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Reform Magazine | June 24, 2017

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Chapter & verse: Matthew 6:25-34

Chapter & verse: Matthew 6:25-34

rosalind_selbyThis is a challenging but also comforting passage. Challenging, because, as Susan Durber showed us in her July/August column, we aren’t good at money-related stuff. Comforting, because Jesus says God knows our needs, and if we do God’s work, these things will be given to us. But, as the new students* and I sat together one evening thinking about our placement contexts and church experience, we found we had
a question:

“How can I share that in my community placement?” asked one student. “How is that a message of good news when God doesn’t seem to be providing? When the people we meet need the foodbank even though they trust in God?” “How is that a recommendation of an attitude to daily living for the poorest?”

As we asked these questions of the text we noticed a number of things. First, against the picture we had previously had of Jesus preaching the sermon to the crowds, we found that Jesus “saw the crowds”, then went up the mountain and “his disciples came to him … and taught them” – “them”, as in the disciples, not the crowds who had been left behind. The teaching that we find in Matthew chapters five to seven, then, is for those who already call themselves Jesus’ disciples. The Beatitudes (“Blessed are those …”) tell the disciples about the marginalised. The disciples are addressed as: “You are the salt of the earth …” (Matt 5:13) and so they learn about their own lives too.

The second thing we noticed was the framing of the teaching of chapters five to seven. Before the sermon we have a summary passage in which Jesus is “proclaiming the Good News of the kingdom and curing every disease and every sickness,” (Matt. 4:23) and many are being brought to him. After the sermon, Jesus comes back down the mountain, the crowds follow him again, and his healing ministry is renewed. In other words, the teaching to the disciples is framed by Jesus’ response to the most marginalised. So, as we look at the teaching of the sermon, we find the guidance disciples need in order that they, and we, might live amongst the most disadvantaged and seek the kingdom of God. How we live with money will be vitally important as the snapshot of discipleship that others see in us. The lilies are clothed and fed – and we have enough. Those without should not see us striving for more when they have so little.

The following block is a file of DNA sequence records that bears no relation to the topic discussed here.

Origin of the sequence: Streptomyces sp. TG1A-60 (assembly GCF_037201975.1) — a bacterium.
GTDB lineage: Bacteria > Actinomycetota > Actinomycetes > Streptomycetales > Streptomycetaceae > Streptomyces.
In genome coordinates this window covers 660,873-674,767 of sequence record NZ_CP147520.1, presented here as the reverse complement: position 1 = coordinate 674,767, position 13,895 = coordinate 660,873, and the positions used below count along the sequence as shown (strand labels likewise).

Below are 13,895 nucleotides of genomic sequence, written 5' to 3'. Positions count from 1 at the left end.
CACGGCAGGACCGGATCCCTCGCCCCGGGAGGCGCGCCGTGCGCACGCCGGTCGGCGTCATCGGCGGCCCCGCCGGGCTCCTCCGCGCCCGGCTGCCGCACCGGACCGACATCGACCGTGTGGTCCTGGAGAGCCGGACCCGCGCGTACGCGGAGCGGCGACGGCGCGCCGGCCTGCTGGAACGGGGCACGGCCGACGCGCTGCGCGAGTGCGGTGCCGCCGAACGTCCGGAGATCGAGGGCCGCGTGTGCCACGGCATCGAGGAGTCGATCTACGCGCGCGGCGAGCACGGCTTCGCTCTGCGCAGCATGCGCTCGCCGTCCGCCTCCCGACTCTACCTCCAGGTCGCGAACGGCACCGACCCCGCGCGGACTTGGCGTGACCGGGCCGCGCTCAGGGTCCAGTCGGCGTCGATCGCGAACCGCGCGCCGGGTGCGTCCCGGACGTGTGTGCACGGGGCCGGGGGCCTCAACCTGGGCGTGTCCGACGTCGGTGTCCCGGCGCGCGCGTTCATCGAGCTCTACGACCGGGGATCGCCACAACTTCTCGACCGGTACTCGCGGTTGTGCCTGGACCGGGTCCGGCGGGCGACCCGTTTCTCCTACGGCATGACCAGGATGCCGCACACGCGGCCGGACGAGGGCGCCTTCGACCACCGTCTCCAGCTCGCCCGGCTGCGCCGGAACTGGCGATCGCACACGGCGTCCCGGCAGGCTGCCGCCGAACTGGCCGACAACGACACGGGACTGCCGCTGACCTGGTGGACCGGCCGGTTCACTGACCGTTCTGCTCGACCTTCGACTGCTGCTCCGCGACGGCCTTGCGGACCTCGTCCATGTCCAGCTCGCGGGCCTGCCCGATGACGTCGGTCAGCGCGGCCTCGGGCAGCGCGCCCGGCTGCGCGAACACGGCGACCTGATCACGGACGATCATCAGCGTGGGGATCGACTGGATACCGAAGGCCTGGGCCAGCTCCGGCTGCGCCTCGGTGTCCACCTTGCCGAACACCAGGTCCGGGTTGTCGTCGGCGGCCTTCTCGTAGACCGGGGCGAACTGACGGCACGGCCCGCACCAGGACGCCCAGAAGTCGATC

The third thing we noticed was the opening word of the lectionary passage – “therefore” – meaning this teaching about not being anxious is the climax of what has gone before. Matthew shows the building up of Jesus’ teaching, and this is the culmination, the punchline, as it were. Of what?

We need to look back through the sermon. Once the lives of others and then of the disciples have been described, then they hear about the true import of the law, the appropriate way to practise spirituality, and the right attitude to money – if they have heard this and put it into practice, then they will be in a position to live life without anxiety, striving for the kingdom and relating in Jesus’ own transforming ways to the marginalised. The power of the “therefore” should not be ignored – it is the key which unlocks the role of this piece of teaching in our lives. “Don’t worry about your life …” is not a demand that comes out of the blue that we need to hand on to others, it is the culmination of the guidance that Jesus is offering to us on our journeys of discipleship.

The Revd Dr Rosalind Selby is principal of Northern College, Manchester
*Liz Adams, Paul O’Connor, Angela Rigby, Lorraine Shorten, Daleen ten Cate

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This article was published in the February 2014 edition of  Reform.

Read more articles by Rosalind Selby

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